It’s impossible to look at the housing crisis and not recognize that leaving housing to “the market” has been an abject failure. Developers build for profit, and that means those with plenty of income to spend on housing to pay for the developers’ and landlords’ profits are served, but low-income, unprofitable residents are not unless the governments mandates the developer and provides a subsidy. Governments in English-speaking countries cut public housing for decades, and they’ll only successfully address their housing crises by reviving it and challenging market orthodoxy.

Labor loses Australian election

This is difficult to write. You may have noticed more Australian articles in recent weeks. I used to live in Melbourne, so I’ve been paying particularly close attention to their election, hoping that it would finally represent a shift with the country voting for bold climate action and a more egalitarian government.

But my hopes, and those of millions of Australians who fear for their future and who have suffered under the austerity of the right-wing Coalition, have been dashed. All the polls showed Labor coming back to power after five-and-a-half years in opposition, but Australian voters felt differently.

At time of writing, the Liberal-National Coalition has 74 seats, Labor has 66, the Greens have one, and there are five independents. Five seats are still to be called, but the Coalition is leading in most of them. 76 seats are needed for a majority. How did this happen? Right-wing nationalism fueled by voters over 65 seems to have played a significant role, drawing comparisons to Brexit and the election of Donald Trump.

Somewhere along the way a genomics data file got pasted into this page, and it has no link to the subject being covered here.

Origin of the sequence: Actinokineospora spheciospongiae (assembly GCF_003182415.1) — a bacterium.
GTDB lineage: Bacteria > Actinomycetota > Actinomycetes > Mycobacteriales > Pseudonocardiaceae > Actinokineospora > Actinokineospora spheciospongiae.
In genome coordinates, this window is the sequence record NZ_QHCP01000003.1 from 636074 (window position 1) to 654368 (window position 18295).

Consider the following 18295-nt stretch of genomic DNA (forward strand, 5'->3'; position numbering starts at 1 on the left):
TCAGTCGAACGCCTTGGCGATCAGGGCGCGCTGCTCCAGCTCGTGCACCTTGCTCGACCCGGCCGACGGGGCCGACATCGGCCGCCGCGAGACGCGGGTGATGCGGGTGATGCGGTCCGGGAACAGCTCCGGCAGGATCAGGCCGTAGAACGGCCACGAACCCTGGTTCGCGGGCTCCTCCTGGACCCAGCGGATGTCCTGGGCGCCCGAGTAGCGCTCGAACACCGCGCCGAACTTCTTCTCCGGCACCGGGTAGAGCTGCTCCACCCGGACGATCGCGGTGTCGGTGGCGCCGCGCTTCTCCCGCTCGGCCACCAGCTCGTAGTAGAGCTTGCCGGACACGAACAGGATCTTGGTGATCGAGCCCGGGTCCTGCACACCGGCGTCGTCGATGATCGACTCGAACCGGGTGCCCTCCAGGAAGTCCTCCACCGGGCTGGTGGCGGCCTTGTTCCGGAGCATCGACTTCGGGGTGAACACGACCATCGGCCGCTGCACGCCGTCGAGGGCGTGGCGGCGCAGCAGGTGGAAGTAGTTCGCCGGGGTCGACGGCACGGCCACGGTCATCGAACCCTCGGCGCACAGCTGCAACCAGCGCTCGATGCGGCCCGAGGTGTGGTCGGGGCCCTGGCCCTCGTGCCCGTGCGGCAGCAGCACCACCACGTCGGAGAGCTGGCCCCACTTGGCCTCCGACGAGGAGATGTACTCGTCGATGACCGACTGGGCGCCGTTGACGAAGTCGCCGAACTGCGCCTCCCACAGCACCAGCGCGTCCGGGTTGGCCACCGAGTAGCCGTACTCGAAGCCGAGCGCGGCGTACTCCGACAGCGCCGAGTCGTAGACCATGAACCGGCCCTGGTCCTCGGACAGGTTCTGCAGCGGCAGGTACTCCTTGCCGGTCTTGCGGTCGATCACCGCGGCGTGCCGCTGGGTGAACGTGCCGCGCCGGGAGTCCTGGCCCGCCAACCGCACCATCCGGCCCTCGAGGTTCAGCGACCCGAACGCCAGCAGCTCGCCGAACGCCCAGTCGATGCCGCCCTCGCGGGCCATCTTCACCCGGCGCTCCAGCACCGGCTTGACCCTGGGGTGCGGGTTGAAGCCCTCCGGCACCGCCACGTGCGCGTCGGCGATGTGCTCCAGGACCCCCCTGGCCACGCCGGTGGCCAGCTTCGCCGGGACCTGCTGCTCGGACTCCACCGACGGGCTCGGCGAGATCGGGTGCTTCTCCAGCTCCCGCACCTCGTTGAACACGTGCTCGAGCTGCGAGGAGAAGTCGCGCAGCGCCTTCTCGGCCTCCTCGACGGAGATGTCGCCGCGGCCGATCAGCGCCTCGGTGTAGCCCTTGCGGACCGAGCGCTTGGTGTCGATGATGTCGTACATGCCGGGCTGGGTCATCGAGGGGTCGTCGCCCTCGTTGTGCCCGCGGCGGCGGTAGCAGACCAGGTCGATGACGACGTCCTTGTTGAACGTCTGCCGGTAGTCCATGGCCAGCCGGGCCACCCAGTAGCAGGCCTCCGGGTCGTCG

The only parties to gain votes were the United Australia Party and One Nation. The UAP is right-wing nationalist party led by Clive Palmer, a wealthy businessman who made his fortune in mining, with the slogan “Make Australia Great.” He bankrolled an estimated $60 million in attack ads targeting Labor in Queensland, tanking its support in that state, which will ensure his business interests are protected. One Nation is a far-right party that thrives on racism, Islamophobia, and climate denial.

Australia’s lower house uses ranked-choice voting where voters rank candidates and those with lower vote shares are eliminated until one candidate has more than 50% of the preferences. The support for the UAP and One Nation translated into more preferences flowing to the Coalition, and their surprise victory.